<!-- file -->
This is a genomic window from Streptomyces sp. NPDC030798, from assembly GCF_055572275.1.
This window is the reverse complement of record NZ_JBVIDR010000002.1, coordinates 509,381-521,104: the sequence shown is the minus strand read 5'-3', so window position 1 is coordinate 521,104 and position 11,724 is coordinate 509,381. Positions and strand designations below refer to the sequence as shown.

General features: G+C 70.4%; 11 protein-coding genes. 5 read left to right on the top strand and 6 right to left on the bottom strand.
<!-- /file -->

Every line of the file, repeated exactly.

This is a genomic window from Streptomyces sp. NPDC030798, from assembly GCF_055572275.1.
This window is the reverse complement of record NZ_JBVIDR010000002.1, coordinates 509,381-521,104: the sequence shown is the minus strand read 5'-3', so window position 1 is coordinate 521,104 and position 11,724 is coordinate 509,381. Positions and strand designations below refer to the sequence as shown.

General features: G+C 70.4%; 11 protein-coding genes. 5 read left to right on the top strand and 6 right to left on the bottom strand.